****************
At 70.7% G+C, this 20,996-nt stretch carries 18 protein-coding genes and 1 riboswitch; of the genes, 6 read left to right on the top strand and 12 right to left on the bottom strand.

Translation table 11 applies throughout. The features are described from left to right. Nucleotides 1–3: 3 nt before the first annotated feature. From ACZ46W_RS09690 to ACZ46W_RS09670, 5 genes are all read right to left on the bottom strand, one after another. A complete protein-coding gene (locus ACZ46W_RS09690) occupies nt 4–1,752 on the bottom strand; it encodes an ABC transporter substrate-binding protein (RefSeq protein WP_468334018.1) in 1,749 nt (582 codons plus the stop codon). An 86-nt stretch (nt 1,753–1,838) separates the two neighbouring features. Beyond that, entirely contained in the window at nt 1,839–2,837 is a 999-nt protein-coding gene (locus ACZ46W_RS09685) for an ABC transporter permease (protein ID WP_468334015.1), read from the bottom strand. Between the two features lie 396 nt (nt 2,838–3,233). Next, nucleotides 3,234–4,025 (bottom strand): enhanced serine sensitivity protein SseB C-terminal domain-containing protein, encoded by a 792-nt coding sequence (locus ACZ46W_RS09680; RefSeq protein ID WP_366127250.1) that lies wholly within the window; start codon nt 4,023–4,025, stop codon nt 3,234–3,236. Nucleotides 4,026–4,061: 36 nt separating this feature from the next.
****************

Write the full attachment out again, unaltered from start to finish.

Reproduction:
At 70.7% G+C, this 20,996-nt stretch carries 18 protein-coding genes and 1 riboswitch; of the genes, 6 read left to right on the top strand and 12 right to left on the bottom strand.

Translation table 11 applies throughout. The features are described from left to right. Nucleotides 1–3: 3 nt before the first annotated feature. From ACZ46W_RS09690 to ACZ46W_RS09670, 5 genes are all read right to left on the bottom strand, one after another. A complete protein-coding gene (locus ACZ46W_RS09690) occupies nt 4–1,752 on the bottom strand; it encodes an ABC transporter substrate-binding protein (RefSeq protein WP_468334018.1) in 1,749 nt (582 codons plus the stop codon). An 86-nt stretch (nt 1,753–1,838) separates the two neighbouring features. Beyond that, entirely contained in the window at nt 1,839–2,837 is a 999-nt protein-coding gene (locus ACZ46W_RS09685) for an ABC transporter permease (protein ID WP_468334015.1), read from the bottom strand. Between the two features lie 396 nt (nt 2,838–3,233). Next, nucleotides 3,234–4,025 (bottom strand): enhanced serine sensitivity protein SseB C-terminal domain-containing protein, encoded by a 792-nt coding sequence (locus ACZ46W_RS09680; RefSeq protein ID WP_366127250.1) that lies wholly within the window; start codon nt 4,023–4,025, stop codon nt 3,234–3,236. Nucleotides 4,026–4,061: 36 nt separating this feature from the next.